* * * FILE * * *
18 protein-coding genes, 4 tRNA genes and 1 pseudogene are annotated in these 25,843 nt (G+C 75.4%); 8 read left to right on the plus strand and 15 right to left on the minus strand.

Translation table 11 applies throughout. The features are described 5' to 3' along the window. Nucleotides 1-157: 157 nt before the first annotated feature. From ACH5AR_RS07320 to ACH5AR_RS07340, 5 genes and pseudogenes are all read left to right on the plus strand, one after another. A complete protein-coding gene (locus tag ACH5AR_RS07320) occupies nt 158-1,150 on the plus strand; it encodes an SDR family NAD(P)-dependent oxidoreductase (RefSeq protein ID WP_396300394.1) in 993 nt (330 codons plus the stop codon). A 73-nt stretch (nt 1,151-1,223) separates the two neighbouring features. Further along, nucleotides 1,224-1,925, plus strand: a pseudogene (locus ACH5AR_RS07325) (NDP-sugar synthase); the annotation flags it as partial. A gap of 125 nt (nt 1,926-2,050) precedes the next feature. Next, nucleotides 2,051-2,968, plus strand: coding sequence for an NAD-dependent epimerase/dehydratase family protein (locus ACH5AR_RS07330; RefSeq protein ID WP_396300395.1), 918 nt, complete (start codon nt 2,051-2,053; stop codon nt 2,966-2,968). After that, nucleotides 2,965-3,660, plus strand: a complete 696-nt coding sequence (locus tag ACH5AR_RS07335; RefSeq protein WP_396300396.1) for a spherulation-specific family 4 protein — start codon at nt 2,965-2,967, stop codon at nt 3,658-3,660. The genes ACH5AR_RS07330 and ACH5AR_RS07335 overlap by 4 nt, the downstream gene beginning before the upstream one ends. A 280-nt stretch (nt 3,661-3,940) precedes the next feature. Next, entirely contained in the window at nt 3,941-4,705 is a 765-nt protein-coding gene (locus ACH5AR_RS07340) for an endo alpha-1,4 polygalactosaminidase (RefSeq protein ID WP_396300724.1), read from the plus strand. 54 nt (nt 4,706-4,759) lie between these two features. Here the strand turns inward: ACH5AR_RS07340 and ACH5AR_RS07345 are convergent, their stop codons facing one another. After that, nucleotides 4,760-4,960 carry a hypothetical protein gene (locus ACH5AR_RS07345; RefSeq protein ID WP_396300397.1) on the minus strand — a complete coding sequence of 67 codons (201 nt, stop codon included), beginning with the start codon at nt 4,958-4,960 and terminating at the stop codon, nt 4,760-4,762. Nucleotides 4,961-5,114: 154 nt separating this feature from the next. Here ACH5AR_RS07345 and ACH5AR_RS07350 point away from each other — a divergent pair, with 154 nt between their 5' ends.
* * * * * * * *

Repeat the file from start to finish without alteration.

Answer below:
18 protein-coding genes, 4 tRNA genes and 1 pseudogene are annotated in these 25,843 nt (G+C 75.4%); 8 read left to right on the plus strand and 15 right to left on the minus strand.

Translation table 11 applies throughout. The features are described 5' to 3' along the window. Nucleotides 1-157: 157 nt before the first annotated feature. From ACH5AR_RS07320 to ACH5AR_RS07340, 5 genes and pseudogenes are all read left to right on the plus strand, one after another. A complete protein-coding gene (locus tag ACH5AR_RS07320) occupies nt 158-1,150 on the plus strand; it encodes an SDR family NAD(P)-dependent oxidoreductase (RefSeq protein ID WP_396300394.1) in 993 nt (330 codons plus the stop codon). A 73-nt stretch (nt 1,151-1,223) separates the two neighbouring features. Further along, nucleotides 1,224-1,925, plus strand: a pseudogene (locus ACH5AR_RS07325) (NDP-sugar synthase); the annotation flags it as partial. A gap of 125 nt (nt 1,926-2,050) precedes the next feature. Next, nucleotides 2,051-2,968, plus strand: coding sequence for an NAD-dependent epimerase/dehydratase family protein (locus ACH5AR_RS07330; RefSeq protein ID WP_396300395.1), 918 nt, complete (start codon nt 2,051-2,053; stop codon nt 2,966-2,968). After that, nucleotides 2,965-3,660, plus strand: a complete 696-nt coding sequence (locus tag ACH5AR_RS07335; RefSeq protein WP_396300396.1) for a spherulation-specific family 4 protein — start codon at nt 2,965-2,967, stop codon at nt 3,658-3,660. The genes ACH5AR_RS07330 and ACH5AR_RS07335 overlap by 4 nt, the downstream gene beginning before the upstream one ends. A 280-nt stretch (nt 3,661-3,940) precedes the next feature. Next, entirely contained in the window at nt 3,941-4,705 is a 765-nt protein-coding gene (locus ACH5AR_RS07340) for an endo alpha-1,4 polygalactosaminidase (RefSeq protein ID WP_396300724.1), read from the plus strand. 54 nt (nt 4,706-4,759) lie between these two features. Here the strand turns inward: ACH5AR_RS07340 and ACH5AR_RS07345 are convergent, their stop codons facing one another. After that, nucleotides 4,760-4,960 carry a hypothetical protein gene (locus ACH5AR_RS07345; RefSeq protein ID WP_396300397.1) on the minus strand — a complete coding sequence of 67 codons (201 nt, stop codon included), beginning with the start codon at nt 4,958-4,960 and terminating at the stop codon, nt 4,760-4,762. Nucleotides 4,961-5,114: 154 nt separating this feature from the next. Here ACH5AR_RS07345 and ACH5AR_RS07350 point away from each other — a divergent pair, with 154 nt between their 5' ends.